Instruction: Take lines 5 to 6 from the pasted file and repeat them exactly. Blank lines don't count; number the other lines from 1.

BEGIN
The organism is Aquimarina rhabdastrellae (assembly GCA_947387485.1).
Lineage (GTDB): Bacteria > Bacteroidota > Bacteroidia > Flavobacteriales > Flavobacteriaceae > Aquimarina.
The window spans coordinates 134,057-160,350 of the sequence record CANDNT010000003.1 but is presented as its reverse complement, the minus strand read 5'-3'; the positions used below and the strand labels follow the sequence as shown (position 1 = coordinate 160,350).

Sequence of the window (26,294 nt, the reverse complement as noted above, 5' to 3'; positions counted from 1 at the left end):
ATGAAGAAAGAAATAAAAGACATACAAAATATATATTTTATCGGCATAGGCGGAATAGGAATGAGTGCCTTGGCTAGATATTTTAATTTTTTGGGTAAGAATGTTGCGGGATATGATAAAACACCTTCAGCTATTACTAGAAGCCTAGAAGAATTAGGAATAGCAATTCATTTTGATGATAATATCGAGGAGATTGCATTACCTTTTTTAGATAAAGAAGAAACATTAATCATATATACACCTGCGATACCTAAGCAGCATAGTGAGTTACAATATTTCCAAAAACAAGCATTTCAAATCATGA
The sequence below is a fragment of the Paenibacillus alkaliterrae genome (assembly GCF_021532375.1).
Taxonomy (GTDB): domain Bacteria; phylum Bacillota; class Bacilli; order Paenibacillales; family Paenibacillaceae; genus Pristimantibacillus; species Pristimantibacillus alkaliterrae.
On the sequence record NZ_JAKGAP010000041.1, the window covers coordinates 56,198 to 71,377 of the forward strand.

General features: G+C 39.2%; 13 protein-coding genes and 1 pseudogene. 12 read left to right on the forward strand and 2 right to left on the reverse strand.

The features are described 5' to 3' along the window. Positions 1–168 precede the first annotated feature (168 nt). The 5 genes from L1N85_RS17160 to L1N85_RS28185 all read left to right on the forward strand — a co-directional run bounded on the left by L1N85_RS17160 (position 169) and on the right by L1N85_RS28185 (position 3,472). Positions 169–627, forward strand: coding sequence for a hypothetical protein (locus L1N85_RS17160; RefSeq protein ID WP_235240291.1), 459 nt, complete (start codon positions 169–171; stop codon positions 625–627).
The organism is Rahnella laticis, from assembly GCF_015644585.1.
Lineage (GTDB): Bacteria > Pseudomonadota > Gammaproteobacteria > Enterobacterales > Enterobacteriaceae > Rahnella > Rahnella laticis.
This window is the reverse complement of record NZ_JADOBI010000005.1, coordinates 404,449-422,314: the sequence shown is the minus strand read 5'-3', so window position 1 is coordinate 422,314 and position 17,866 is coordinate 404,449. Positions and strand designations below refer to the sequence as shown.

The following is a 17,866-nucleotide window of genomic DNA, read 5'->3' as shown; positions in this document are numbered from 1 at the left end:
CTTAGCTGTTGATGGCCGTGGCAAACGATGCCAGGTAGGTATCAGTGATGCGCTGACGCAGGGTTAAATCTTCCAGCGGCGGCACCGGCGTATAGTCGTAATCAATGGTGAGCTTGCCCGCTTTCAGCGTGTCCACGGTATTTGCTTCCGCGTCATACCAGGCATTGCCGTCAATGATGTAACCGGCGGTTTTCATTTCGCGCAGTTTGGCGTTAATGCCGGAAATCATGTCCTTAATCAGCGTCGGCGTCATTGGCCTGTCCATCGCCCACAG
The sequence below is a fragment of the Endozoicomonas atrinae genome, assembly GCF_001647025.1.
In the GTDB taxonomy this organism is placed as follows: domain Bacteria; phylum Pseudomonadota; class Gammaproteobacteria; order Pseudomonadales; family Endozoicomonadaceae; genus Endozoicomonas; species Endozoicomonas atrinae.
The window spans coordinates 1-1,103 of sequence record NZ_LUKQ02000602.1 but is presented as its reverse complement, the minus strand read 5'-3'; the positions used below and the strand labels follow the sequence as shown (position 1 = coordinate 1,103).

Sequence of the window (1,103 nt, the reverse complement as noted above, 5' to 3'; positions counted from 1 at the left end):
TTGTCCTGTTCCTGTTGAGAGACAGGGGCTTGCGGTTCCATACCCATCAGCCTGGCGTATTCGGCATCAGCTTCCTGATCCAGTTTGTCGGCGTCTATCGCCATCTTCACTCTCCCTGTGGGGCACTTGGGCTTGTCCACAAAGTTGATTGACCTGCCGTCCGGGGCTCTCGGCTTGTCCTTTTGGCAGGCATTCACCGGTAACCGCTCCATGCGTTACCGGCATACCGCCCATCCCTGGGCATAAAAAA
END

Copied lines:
ATGAAGAAAGAAATAAAAGACATACAAAATATATATTTTATCGGCATAGGCGGAATAGGAATGAGTGCCTTGGCTAGATATTTTAATTTTTTGGGTAAGAATGTTGCGGGATATGATAAAACACCTTCAGCTATTACTAGAAGCCTAGAAGAATTAGGAATAGCAATTCATTTTGATGATAATATCGAGGAGATTGCATTACCTTTTTTAGATAAAGAAGAAACATTAATCATATATACACCTGCGATACCTAAGCAGCATAGTGAGTTACAATATTTCCAAAAACAAGCATTTCAAATCATGA
The sequence below is a fragment of the Paenibacillus alkaliterrae genome (assembly GCF_021532375.1).